Complicated Minimum Wage and a New Labor Law puts Officers’, Directors’ and Managers’ Personal Assets on the Line

Complicated Minimum Wage and a New Labor Law puts Officers’, Directors’ and Managers’ Personal Assets on the Line

Personal Liability

If you are an Officer, Director or Manager, a new statute in California might make you personally liable for your company’s Wage and Hour Laws violations. In other words, if your company is out of compliance with any of these laws or regulations, your personal assets including your bank accounts, investments and property may be levied to pay fines, back wages and damages.

Wage and Hour laws and regulations compel employers to comply with minimum wage laws, provide meal and break times, provide applicable overtime pay, and so on. These laws and regulations become more complicated each year and are easily exploited by disgruntled employees, ex-employees and their attorneys.

Minimum Wage

Compliance with minimum wage laws is more complicated than you might think. The law applies where the employee works, not necessarily where the employer is located. For example: An employer in Santa Clarita (where we are subject to California minimum wage) must pay L.A. County/City of L.A. minimum wage if the employee is working in any unincorporated L.A. County area, or in the City of L.A., for more than two hours in a day. Employers will need to document where their staff is working minute by minute to protect themselves from accusations of jurisdictional non-compliance.

On top of that, some jurisdictions scale up their minimum wages on different dates from other jurisdictions. L.A. County/City of L.A. minimum wages increase annually every July 1st through 2021, but State of California minimum wages change every January 1st through 2023. Minimum wages are also different depending on the number of employees an employer has.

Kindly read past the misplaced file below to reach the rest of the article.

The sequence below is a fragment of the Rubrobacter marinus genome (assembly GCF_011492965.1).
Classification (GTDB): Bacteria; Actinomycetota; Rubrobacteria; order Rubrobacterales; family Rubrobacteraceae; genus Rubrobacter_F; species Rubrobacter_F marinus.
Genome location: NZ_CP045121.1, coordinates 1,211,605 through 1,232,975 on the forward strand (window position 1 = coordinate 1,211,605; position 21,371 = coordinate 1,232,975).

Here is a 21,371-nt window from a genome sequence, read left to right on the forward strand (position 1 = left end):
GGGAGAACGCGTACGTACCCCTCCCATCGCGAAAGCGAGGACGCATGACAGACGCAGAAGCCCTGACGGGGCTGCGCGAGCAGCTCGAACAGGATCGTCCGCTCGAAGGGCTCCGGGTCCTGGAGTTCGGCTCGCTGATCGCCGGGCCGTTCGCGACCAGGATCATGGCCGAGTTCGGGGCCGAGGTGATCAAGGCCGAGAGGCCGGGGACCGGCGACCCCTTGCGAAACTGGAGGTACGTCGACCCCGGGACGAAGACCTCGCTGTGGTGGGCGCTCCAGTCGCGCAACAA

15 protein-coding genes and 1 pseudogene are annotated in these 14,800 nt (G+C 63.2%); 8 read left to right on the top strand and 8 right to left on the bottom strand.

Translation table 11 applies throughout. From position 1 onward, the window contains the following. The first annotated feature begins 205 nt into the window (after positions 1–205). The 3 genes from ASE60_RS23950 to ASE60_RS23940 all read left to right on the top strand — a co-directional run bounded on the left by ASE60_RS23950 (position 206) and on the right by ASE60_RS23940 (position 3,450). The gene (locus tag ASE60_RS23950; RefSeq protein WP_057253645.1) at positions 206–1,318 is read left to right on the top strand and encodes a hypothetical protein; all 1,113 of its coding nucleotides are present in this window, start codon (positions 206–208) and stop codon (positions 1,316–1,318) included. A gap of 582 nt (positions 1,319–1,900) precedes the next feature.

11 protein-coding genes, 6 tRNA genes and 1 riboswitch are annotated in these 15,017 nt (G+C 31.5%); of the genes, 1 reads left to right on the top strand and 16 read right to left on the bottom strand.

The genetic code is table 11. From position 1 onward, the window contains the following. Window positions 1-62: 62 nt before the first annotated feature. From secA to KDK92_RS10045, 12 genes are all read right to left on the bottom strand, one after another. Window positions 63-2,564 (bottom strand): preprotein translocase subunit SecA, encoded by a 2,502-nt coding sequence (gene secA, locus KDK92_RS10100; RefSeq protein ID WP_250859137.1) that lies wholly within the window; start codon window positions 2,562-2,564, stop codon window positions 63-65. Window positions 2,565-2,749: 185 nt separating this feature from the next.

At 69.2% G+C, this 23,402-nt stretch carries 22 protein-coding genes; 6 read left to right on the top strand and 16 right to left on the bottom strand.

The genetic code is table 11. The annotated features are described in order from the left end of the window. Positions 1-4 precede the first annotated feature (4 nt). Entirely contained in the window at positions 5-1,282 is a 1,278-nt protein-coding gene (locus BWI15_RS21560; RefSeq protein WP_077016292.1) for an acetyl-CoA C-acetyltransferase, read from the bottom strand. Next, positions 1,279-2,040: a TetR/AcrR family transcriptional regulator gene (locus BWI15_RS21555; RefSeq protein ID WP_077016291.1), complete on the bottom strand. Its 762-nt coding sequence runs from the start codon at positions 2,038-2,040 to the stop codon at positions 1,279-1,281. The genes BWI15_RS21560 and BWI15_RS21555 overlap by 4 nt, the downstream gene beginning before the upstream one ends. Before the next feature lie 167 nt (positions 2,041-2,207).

The New Law

Historically, some regulations provided that officers, directors and managing agents could be held personally liable for Wage and Hour violations, but those regulations conflicted with the Labor Code. The California Supreme Court held that where the Labor Code conflicts with Wage Orders, the Labor Code prevails.

The new law, SB 588.1, aligns the labor code with the regulations by adding language to the code making “any natural person who is an owner, director, officer, or managing agent of the employer” liable as the employer. A “managing agent” is, to say the least, not well defined by the statute, but anyone with the authority to hire and supervise is at risk.

Compliance with wage and hour laws and regulations is exponentially more difficult with the addition of jurisdictionally diverse minimum wage laws. Because of this, your personal assets are more at risk than before. Is there any protection available to you?

Indemnification

You may already have statutory indemnification. If you are not an officer, director or partner, employers are obligated by the Labor Code to indemnify you for losses you incur arising from among other things, this new statute. But this only helps as long as your employer has adequate assets to fund the indemnification. If the employer is in bankruptcy, which is likely the case if you are being personally targeted for these violations, it won’t help much.

Officers, directors and employees are allowed to be indemnified by a corporation. You should check to see if your corporation’s structure includes such indemnification. But again, even if you have such indemnification, it won’t help much if the employer has no money.

And, of course, the indemnification provisions only apply as long as you were acting lawfully.

Insurance

Most Employment Practices Liability and Non Profit Directors’ and Officers’ Liability insurance policies exclude coverage for wage and hour violations. Sometimes these policies offer a limited amount for defense of these claims but you could be on the hook for the judgment, settlement and any fines.

Finally, Insurance coverage for non-indemnified losses is available and can cover you for these losses. The coverage is known as Side A Directors and Officers Liability (Side A D&O). Side A policies are meant to provide coverage where the corporation can’t or won’t indemnify the directors and officers. The coverage is purchased by the employer and is available as a stand-alone policy or as part of a larger D&O policy.

More Information

If all of this makes your head spin, don’t worry. We’re here to help. Contact us to discuss coverage options and request a minimum wage schedule for L.A. County/City of L.A. and the State of California. We’ll help you make sense of it all.

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